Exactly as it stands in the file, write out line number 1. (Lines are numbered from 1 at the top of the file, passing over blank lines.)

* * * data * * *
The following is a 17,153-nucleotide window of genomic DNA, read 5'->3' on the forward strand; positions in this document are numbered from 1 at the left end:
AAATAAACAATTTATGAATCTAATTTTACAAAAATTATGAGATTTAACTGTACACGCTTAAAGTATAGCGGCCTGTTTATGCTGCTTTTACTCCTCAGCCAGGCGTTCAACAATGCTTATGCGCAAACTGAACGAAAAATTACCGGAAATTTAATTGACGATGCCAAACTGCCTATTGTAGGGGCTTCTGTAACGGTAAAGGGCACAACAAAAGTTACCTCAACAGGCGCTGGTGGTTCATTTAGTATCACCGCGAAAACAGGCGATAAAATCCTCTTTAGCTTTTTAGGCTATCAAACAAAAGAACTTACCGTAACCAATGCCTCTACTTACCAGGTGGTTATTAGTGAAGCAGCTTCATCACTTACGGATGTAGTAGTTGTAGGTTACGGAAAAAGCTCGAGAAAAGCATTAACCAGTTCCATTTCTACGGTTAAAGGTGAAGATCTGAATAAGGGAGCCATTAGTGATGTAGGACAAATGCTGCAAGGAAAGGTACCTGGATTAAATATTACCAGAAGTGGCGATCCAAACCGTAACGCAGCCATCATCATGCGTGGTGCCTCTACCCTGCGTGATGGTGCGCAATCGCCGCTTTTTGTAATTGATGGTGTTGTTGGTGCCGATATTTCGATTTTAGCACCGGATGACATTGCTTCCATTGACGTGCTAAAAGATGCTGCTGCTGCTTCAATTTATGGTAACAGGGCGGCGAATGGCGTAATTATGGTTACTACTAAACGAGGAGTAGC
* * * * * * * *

The following is a 17,153-nucleotide window of genomic DNA, read 5'->3' on the forward strand; positions in this document are numbered from 1 at the left end: